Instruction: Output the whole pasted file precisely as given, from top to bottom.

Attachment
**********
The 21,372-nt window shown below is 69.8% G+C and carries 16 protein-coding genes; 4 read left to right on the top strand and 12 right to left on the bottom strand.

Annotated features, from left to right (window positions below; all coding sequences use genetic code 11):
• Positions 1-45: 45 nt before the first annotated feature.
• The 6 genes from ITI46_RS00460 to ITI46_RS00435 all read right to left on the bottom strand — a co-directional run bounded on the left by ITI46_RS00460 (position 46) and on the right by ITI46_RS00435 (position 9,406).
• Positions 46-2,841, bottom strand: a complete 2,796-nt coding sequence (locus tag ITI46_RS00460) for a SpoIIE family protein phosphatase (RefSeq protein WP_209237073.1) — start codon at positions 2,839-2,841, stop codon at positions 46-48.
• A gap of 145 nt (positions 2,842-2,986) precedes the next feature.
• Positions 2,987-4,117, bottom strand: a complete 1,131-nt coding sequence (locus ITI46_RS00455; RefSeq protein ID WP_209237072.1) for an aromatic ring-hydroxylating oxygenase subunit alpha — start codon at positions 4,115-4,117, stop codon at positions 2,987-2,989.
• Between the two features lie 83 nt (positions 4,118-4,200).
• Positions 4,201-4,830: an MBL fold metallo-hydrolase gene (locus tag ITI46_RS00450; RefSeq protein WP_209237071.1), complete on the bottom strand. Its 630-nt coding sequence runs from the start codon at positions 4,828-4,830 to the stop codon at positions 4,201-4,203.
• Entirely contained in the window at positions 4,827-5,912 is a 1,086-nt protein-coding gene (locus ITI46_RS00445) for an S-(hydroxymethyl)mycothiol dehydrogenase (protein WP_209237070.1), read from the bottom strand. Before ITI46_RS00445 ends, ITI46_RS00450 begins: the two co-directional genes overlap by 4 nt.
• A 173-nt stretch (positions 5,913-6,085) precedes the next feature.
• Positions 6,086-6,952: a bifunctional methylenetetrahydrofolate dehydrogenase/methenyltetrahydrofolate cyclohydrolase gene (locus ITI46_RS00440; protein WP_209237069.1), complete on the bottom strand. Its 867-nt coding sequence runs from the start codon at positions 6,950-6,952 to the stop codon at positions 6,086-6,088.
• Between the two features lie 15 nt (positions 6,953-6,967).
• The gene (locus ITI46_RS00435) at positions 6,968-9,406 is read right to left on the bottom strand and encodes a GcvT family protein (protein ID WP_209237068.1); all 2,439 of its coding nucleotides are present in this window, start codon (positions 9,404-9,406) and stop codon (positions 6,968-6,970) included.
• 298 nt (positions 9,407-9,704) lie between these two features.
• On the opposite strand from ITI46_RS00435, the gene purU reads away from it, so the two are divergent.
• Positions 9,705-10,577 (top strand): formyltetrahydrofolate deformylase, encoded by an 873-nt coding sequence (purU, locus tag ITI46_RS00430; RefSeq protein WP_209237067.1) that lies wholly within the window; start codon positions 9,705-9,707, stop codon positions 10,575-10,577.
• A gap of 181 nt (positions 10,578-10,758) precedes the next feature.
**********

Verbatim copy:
The 21,372-nt window shown below is 69.8% G+C and carries 16 protein-coding genes; 4 read left to right on the top strand and 12 right to left on the bottom strand.

Annotated features, from left to right (window positions below; all coding sequences use genetic code 11):
• Positions 1-45: 45 nt before the first annotated feature.
• The 6 genes from ITI46_RS00460 to ITI46_RS00435 all read right to left on the bottom strand — a co-directional run bounded on the left by ITI46_RS00460 (position 46) and on the right by ITI46_RS00435 (position 9,406).
• Positions 46-2,841, bottom strand: a complete 2,796-nt coding sequence (locus tag ITI46_RS00460) for a SpoIIE family protein phosphatase (RefSeq protein WP_209237073.1) — start codon at positions 2,839-2,841, stop codon at positions 46-48.
• A gap of 145 nt (positions 2,842-2,986) precedes the next feature.
• Positions 2,987-4,117, bottom strand: a complete 1,131-nt coding sequence (locus ITI46_RS00455; RefSeq protein ID WP_209237072.1) for an aromatic ring-hydroxylating oxygenase subunit alpha — start codon at positions 4,115-4,117, stop codon at positions 2,987-2,989.
• Between the two features lie 83 nt (positions 4,118-4,200).
• Positions 4,201-4,830: an MBL fold metallo-hydrolase gene (locus tag ITI46_RS00450; RefSeq protein WP_209237071.1), complete on the bottom strand. Its 630-nt coding sequence runs from the start codon at positions 4,828-4,830 to the stop codon at positions 4,201-4,203.
• Entirely contained in the window at positions 4,827-5,912 is a 1,086-nt protein-coding gene (locus ITI46_RS00445) for an S-(hydroxymethyl)mycothiol dehydrogenase (protein WP_209237070.1), read from the bottom strand. Before ITI46_RS00445 ends, ITI46_RS00450 begins: the two co-directional genes overlap by 4 nt.
• A 173-nt stretch (positions 5,913-6,085) precedes the next feature.
• Positions 6,086-6,952: a bifunctional methylenetetrahydrofolate dehydrogenase/methenyltetrahydrofolate cyclohydrolase gene (locus ITI46_RS00440; protein WP_209237069.1), complete on the bottom strand. Its 867-nt coding sequence runs from the start codon at positions 6,950-6,952 to the stop codon at positions 6,086-6,088.
• Between the two features lie 15 nt (positions 6,953-6,967).
• The gene (locus ITI46_RS00435) at positions 6,968-9,406 is read right to left on the bottom strand and encodes a GcvT family protein (protein ID WP_209237068.1); all 2,439 of its coding nucleotides are present in this window, start codon (positions 9,404-9,406) and stop codon (positions 6,968-6,970) included.
• 298 nt (positions 9,407-9,704) lie between these two features.
• On the opposite strand from ITI46_RS00435, the gene purU reads away from it, so the two are divergent.
• Positions 9,705-10,577 (top strand): formyltetrahydrofolate deformylase, encoded by an 873-nt coding sequence (purU, locus tag ITI46_RS00430; RefSeq protein WP_209237067.1) that lies wholly within the window; start codon positions 9,705-9,707, stop codon positions 10,575-10,577.
• A gap of 181 nt (positions 10,578-10,758) precedes the next feature.